Image-Guided Brachytherapy

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Intraoperative MRI has also improved the practice of minimally invasive therapies for other organs, such as the prostate. Minimally invasive surgery typically reduces tissue damage by inserting long-necked instruments--equipped with visualization devices--through natural bodily openings (such as the nasal cavity) or small incisions close to the target area. The two big problems posed by this approach are the lack of "global" visual feedback and the lack of mechanical control when using long tools. Ultrasound is one tool that has been used to guide interventions, but the imaging is neither very clear nor very specific. And when prostate cancer is the target, precision is crucial.

MRI scan (left) indicates dosage distributionÑ from blue (low) to red (high)Ñof radioactive ÒseedsÓ implanted in a cancerous prostate gland. The seeded prostate (right) contains rice-sized radioactive doses (in red).MRI scan (left) indicates dosage distributionÑ from blue (low) to red (high)Ñof radioactive ÒseedsÓ implanted in a cancerous prostate gland. The seeded prostate (right) contains rice-sized radioactive doses (in red).

MRI scan (left) indicates dosage distribution-- from blue (low) to red (high)--of radioactive "seeds" implanted in a cancerous prostate gland. The seeded prostate (right) contains rice-sized radioactive doses (in red).

"The prostate is a round gland that lives in the pelvis, close to the rectum," explains Clare Tempany, associate professor of radiology at Harvard Medical School and BWH director of clinical MRI. "The urethra goes right through the middle of the prostate, so our primary goal is to treat the cancer and not to harm other nearby structures." Men diagnosed with prostate cancer have four treatment options: radical prostatectomy, or surgical removal of the prostate; external radiation; ultrasound-guided local radiation, or brachytherapy; or, for men over 70, "watch-and-wait." Tempany, a specialist in prostate imaging, devised a localized radiation protocol with three colleagues that utilizes the intraoperative MRI system to maximize effectiveness and minimize risk. The potential side effects of prostatectomy, for example, are incontinence, impotence, and rectal bleeding. "It's very critical to treat the cancer and preserve the quality of life of the patient," Tempany emphasizes.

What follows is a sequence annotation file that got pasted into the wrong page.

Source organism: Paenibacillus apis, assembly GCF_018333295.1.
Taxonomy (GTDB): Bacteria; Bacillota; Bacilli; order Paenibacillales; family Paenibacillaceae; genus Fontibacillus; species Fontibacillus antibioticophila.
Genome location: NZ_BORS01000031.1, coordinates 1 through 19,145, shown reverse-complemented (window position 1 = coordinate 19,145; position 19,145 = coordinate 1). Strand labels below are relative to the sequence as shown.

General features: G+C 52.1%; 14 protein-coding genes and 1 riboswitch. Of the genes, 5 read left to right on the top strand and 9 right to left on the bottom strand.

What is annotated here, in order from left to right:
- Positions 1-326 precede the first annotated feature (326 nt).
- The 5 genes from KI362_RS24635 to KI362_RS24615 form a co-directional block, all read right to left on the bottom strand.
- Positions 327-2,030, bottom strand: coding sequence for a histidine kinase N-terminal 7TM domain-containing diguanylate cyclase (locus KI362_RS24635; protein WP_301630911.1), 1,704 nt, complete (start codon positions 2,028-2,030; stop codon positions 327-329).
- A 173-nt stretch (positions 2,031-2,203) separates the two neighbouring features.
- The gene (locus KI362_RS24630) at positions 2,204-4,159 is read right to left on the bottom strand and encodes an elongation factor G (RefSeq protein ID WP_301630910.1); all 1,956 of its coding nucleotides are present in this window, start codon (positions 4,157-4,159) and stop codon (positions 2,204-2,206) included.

Brachytherapy, or seed implant therapy, the treatment protocol Tempany uses, involves inserting rice-sized radioactive "seeds" into the prostate. "Because we're putting them in with a needle, a very high dose of radiation can be put in a specific site," explains Tempany. "It's critical to get your seeds to the right place--you don't want them going into the bladder or the urethra or the rectum--so the advantages of doing this under MRI have become very apparent to us."

In Tempany's protocol, MR scans are used throughout the planning and performance of brachytherapy. Scans taken of the patient on the treatment day are used to tailor the intervention to his anatomy. The procedure takes place in the open area of the Signa SP with real-time monitoring "of each and every needle as it's going into the gland," says Tempany. A feedback loop constantly compares the original treatment plan, with its "little red dot that says the needle should be here," with the ongoing imaging during implantation. "We can see the needle in the images on the screen inside the magnet, which guides repositioning, and we keep going until the plan and the actual image match." MRI-guided brachytherapy has been performed on just over 160 men, and the preliminary results have been very successful.


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